W/Video Via ViewChange, Oxfam: This World Food Day, Making it Africa’s Last Famine

The author, David Satterthwaite, is Oxfam America’s head of micro-insurance and risk management and founder of Despite the current severe drought in East Africa and resultant famine in Somalia, northern Ethiopia has thus far escaped this year’s drought. The region has, however, been devastated by lack of rainfall in the past and Satterthwaite’s program was designed to help local farmers overcome periods of severe drought. His work is featured in a World Food Day half-hour documentary special report from ViewChange and Oxfam: “ViewChange: Africa’s Last Famine,” which is available online at and and broadcasts on Link TV on today (Oct. 14) and Tuesday (Oct. 18).

I woke up that day in Addis Ababa. It was a morning that I’ve come to think of as typical there: it was sunny, the air was cool with the smell of wood smoke, and slow-moving donkeys shared the city streets with blue taxis. I had been on the job at Oxfam for about a month. A group of us-a number of my Ethiopian colleagues and I-were scheduled to meet with the CEO of Nyala Insurance to discuss a contract to provide weather insurance to farmers in northern Ethiopia.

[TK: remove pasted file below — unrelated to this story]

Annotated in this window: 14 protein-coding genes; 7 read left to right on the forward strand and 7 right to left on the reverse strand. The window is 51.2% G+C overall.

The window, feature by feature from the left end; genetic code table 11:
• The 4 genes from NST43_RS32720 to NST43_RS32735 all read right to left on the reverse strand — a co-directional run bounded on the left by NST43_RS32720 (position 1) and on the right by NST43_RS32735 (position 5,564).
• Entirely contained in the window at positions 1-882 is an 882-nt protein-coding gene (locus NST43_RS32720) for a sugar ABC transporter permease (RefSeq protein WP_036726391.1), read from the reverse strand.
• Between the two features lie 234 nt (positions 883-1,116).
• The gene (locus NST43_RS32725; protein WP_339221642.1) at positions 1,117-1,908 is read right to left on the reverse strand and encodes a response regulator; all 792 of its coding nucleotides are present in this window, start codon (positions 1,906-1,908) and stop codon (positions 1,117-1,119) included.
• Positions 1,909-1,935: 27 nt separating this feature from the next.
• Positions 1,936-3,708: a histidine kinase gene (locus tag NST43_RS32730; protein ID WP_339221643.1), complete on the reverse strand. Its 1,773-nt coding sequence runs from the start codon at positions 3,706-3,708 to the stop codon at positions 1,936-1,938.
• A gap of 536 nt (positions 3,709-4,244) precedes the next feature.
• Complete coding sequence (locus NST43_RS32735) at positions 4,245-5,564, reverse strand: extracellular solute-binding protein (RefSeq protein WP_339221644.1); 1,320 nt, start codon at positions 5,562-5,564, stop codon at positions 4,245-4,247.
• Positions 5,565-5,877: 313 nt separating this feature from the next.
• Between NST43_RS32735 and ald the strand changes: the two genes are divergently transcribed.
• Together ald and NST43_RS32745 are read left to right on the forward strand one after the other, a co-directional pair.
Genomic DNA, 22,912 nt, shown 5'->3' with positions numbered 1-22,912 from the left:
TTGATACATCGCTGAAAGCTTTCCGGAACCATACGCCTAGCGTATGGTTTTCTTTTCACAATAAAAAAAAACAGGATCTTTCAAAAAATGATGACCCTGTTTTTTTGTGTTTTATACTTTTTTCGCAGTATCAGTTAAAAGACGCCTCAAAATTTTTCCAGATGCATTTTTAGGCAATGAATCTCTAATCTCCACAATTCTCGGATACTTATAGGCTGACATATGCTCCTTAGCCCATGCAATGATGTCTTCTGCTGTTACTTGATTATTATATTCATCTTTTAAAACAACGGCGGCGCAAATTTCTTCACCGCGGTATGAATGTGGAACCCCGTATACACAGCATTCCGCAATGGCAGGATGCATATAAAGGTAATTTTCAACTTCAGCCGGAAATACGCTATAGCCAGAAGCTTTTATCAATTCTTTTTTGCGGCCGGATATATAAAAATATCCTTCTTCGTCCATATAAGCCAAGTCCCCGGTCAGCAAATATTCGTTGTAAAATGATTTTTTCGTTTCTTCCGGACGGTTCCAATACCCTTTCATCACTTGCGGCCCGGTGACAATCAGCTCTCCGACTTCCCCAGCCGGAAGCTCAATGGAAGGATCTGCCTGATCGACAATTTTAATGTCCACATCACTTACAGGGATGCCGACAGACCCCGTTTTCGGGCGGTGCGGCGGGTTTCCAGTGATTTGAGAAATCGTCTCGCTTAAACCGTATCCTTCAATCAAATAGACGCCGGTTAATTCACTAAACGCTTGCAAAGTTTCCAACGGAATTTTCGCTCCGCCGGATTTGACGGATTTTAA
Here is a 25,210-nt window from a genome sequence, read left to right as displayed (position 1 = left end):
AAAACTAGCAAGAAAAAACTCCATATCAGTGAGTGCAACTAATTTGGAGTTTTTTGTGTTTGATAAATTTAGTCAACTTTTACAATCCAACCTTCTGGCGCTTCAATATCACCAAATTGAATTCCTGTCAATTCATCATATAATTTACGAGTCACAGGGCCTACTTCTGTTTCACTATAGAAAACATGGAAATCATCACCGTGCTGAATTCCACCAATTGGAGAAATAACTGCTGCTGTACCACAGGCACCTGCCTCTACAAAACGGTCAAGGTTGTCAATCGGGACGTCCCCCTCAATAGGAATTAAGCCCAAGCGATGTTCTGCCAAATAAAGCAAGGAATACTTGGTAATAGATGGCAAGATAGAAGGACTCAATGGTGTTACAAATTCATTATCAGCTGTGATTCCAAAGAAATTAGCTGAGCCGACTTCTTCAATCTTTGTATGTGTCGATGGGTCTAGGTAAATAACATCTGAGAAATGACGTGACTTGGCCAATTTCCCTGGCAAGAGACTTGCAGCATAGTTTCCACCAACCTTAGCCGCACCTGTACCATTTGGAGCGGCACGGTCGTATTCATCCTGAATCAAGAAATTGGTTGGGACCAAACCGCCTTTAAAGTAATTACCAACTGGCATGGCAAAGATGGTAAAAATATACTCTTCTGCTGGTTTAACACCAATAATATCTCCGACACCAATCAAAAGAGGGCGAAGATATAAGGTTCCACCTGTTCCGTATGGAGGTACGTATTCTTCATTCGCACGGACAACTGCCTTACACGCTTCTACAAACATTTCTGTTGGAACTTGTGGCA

Nyala is one of the leading and most innovative insurers in the country. Its website features a photograph of a powerful mountain nyala stag with massive sculptural horns and the words “Care and Protection” artfully transcribed over the photograph. It was in this meeting, 7,000 miles from home, that I had one of those ah-ha moments. Over strong Ethiopian coffee, Nyala’s CEO told us that his entire balance sheet was USD$30 million. Here we were, talking to largest major insurer in Ethiopia, and they were operating on a balance sheet smaller than a mid-sized nonprofit in Kansas. How could they reach even a fraction of the people in Ethiopia who could benefit from having something to fall back on in hard times and that could foster confidence in good ones?